PETA attacks horse racing after death of 2 horses at Pimlico

Animal rights activists are calling for an end to the “sport of kings” after the tragic death of two thoroughbred horses during the first four races at Pimlico race track on the day of the Preakness Stakes.


One of the horses, Homeboykris, died just moments after winning the very first race on the morning of the Preakness. ESPN had the details:

Homeboykris had rallied to win the day’s first race by a half-length on a rainy Saturday. After having his picture taken in the winner’s circle, he collapsed and died on his walk back to the barn. Track officials believe the 9-year-old gelding suffered cardiovascular collapse.

In a noteworthy sporting coincidence, Homeboykris was partially owned by former New York Yankees manager Joe Torre.

The other horse, Pramedya, was euthanized on the track after breaking her front leg bone while rounding a turn in the fourth race of the day. Pramedya’s jockey, Daniel Centeno, was thrown to the turf and suffered a broken collar bone.

It didn’t take long for animal rights activists to attack the horse racing industry for the deaths which, though very sad, have always been part of the sport.

People for the Ethical Treatment of Animals (PETA) called for people to boycott the sport in their subtly titled article “Blood on the tracks“:

Please contact your U.S. representative and ask him or her to support the Horseracing Integrity and Safety Act of 2015, which would increase the oversight of drug use in horse racing and raise penalties for drug overuse.

Remember that the best thing that you can do for racehorses is never to attend or place a bet on any race, including the Preakness Stakes, the Kentucky Derby, and the Belmont Stakes.


Deadspin jumped in with their own condemnation of the sport (The First 4 Races At Pimlico Killed 2 Horses Today):

And there’s nothing to indicate in these two horses’ deaths that anything was out of the ordinary—this news wouldn’t even merit much coverage if it hadn’t happened at a nationally televised Triple Crown race. These are expected misfortunes. They’re bound to befall horses raced hard their whole lives or sent at high speeds across mudfields.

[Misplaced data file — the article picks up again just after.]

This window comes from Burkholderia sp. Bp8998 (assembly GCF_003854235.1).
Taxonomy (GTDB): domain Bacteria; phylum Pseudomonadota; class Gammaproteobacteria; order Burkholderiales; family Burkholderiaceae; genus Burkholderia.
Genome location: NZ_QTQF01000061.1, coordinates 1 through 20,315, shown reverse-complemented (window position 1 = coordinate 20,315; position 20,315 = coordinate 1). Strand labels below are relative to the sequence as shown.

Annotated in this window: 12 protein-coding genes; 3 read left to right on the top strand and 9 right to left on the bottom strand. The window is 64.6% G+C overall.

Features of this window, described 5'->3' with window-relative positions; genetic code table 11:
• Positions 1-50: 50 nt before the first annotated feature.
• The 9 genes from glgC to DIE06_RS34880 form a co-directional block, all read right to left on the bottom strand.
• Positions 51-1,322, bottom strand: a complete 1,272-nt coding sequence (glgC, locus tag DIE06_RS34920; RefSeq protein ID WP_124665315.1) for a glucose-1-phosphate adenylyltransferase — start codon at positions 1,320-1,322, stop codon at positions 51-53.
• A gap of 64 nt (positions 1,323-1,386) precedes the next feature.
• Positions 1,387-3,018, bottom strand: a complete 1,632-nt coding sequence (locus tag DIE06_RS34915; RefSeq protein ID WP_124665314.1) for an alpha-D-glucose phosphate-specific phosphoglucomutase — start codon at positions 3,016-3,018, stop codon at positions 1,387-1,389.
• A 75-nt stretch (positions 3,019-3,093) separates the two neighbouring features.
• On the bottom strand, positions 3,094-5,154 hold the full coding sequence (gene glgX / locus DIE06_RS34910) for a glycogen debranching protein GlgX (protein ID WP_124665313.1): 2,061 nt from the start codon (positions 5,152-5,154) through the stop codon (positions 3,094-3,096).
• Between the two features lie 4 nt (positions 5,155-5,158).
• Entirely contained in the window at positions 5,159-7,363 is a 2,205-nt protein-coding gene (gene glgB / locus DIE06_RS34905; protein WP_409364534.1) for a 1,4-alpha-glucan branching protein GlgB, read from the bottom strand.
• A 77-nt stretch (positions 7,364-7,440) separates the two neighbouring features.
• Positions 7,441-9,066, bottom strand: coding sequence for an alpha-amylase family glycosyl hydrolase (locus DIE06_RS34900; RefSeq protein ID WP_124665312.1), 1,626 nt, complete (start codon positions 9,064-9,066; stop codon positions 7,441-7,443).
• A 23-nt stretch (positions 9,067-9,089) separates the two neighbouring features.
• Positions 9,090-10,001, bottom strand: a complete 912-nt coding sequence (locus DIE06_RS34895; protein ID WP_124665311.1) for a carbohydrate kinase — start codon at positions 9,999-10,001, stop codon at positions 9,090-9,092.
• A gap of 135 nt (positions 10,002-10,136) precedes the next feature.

PETA believes thoroughbred horses are “suffering” and should not be “exploited” for our entertainment purposes. They can couch their objections to the sport in the confines of decrying the use of drugs on the horses, but their global agenda is to shame humans from using animals for food, clothing or entertainment. They are radicals and they always have been. The deaths of these two horses in a high-profile race merely serve as an opportunity for them to push their agenda. (Talk about exploitation)

But, of course, the logical rebuttal to PETA’s emotional argument is to point to the beauty and power of free market economics. Owners, like Joe Torre, shell out hundreds of thousands of dollars for these beautiful animals, why would they allow them to be abused in such a way that their lives would be cut short? It makes no sense.


The economics of race horse ownership dictates that the investment is only remotely a sound one if the horse can run and earn for many years and once the horse is put out to stud owners can continue to make back their sizable investment for years to come. Abusing these horses would impact the owners’ bottom line in such a catastrophic way that they have a vested interest in ensuring it doesn’t happen.

PETA is preying on an uninformed public’s emotional response to a tragic situation. Don’t let them get away with it.


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